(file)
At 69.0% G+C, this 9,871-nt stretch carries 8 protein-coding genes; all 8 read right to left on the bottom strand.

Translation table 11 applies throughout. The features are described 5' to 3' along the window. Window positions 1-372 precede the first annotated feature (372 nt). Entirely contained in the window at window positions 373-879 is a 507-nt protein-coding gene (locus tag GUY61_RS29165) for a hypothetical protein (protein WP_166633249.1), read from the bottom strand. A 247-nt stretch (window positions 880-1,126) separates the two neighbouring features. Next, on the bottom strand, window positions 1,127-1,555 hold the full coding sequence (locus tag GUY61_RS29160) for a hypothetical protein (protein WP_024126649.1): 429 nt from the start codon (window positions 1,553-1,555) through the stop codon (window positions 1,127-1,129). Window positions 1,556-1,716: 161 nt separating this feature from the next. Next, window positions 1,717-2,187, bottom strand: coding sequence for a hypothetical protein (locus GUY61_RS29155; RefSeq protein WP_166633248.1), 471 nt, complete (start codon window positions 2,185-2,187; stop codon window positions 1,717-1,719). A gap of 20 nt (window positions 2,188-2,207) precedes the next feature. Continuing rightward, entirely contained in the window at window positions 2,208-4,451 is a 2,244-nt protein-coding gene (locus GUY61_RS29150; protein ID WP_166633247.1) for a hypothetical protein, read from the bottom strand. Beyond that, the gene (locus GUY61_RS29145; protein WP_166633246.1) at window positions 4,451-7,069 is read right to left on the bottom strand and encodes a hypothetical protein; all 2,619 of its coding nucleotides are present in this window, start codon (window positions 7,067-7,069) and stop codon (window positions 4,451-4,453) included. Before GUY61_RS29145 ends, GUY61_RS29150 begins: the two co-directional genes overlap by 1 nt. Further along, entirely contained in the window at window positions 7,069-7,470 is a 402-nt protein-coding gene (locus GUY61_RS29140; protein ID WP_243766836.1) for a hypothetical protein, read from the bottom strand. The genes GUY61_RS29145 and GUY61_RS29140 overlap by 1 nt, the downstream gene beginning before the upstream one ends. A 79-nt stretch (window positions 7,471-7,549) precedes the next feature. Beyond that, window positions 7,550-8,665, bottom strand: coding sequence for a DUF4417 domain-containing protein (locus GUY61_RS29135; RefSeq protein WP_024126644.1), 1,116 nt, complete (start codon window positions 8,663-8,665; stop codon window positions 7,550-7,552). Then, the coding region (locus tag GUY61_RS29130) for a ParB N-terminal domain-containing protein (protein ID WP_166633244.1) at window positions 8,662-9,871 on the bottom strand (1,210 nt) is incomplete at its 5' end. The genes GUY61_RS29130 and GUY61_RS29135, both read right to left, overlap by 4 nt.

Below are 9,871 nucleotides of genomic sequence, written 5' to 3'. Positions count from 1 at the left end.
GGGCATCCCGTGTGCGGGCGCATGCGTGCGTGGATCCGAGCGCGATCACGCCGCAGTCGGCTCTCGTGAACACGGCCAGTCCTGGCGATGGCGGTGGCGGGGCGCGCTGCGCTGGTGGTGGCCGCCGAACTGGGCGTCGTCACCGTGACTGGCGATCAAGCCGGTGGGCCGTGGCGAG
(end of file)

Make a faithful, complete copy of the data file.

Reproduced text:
At 69.0% G+C, this 9,871-nt stretch carries 8 protein-coding genes; all 8 read right to left on the bottom strand.

Translation table 11 applies throughout. The features are described 5' to 3' along the window. Window positions 1-372 precede the first annotated feature (372 nt). Entirely contained in the window at window positions 373-879 is a 507-nt protein-coding gene (locus tag GUY61_RS29165) for a hypothetical protein (protein WP_166633249.1), read from the bottom strand. A 247-nt stretch (window positions 880-1,126) separates the two neighbouring features. Next, on the bottom strand, window positions 1,127-1,555 hold the full coding sequence (locus tag GUY61_RS29160) for a hypothetical protein (protein WP_024126649.1): 429 nt from the start codon (window positions 1,553-1,555) through the stop codon (window positions 1,127-1,129). Window positions 1,556-1,716: 161 nt separating this feature from the next. Next, window positions 1,717-2,187, bottom strand: coding sequence for a hypothetical protein (locus GUY61_RS29155; RefSeq protein WP_166633248.1), 471 nt, complete (start codon window positions 2,185-2,187; stop codon window positions 1,717-1,719). A gap of 20 nt (window positions 2,188-2,207) precedes the next feature. Continuing rightward, entirely contained in the window at window positions 2,208-4,451 is a 2,244-nt protein-coding gene (locus GUY61_RS29150; protein ID WP_166633247.1) for a hypothetical protein, read from the bottom strand. Beyond that, the gene (locus GUY61_RS29145; protein WP_166633246.1) at window positions 4,451-7,069 is read right to left on the bottom strand and encodes a hypothetical protein; all 2,619 of its coding nucleotides are present in this window, start codon (window positions 7,067-7,069) and stop codon (window positions 4,451-4,453) included. Before GUY61_RS29145 ends, GUY61_RS29150 begins: the two co-directional genes overlap by 1 nt. Further along, entirely contained in the window at window positions 7,069-7,470 is a 402-nt protein-coding gene (locus GUY61_RS29140; protein ID WP_243766836.1) for a hypothetical protein, read from the bottom strand. The genes GUY61_RS29145 and GUY61_RS29140 overlap by 1 nt, the downstream gene beginning before the upstream one ends. A 79-nt stretch (window positions 7,471-7,549) precedes the next feature. Beyond that, window positions 7,550-8,665, bottom strand: coding sequence for a DUF4417 domain-containing protein (locus GUY61_RS29135; RefSeq protein WP_024126644.1), 1,116 nt, complete (start codon window positions 8,663-8,665; stop codon window positions 7,550-7,552). Then, the coding region (locus tag GUY61_RS29130) for a ParB N-terminal domain-containing protein (protein ID WP_166633244.1) at window positions 8,662-9,871 on the bottom strand (1,210 nt) is incomplete at its 5' end. The genes GUY61_RS29130 and GUY61_RS29135, both read right to left, overlap by 4 nt.

Below are 9,871 nucleotides of genomic sequence, written 5' to 3'. Positions count from 1 at the left end.
GGGCATCCCGTGTGCGGGCGCATGCGTGCGTGGATCCGAGCGCGATCACGCCGCAGTCGGCTCTCGTGAACACGGCCAGTCCTGGCGATGGCGGTGGCGGGGCGCGCTGCGCTGGTGGTGGCCGCCGAACTGGGCGTCGTCACCGTGACTGGCGATCAAGCCGGTGGGCCGTGGCGAG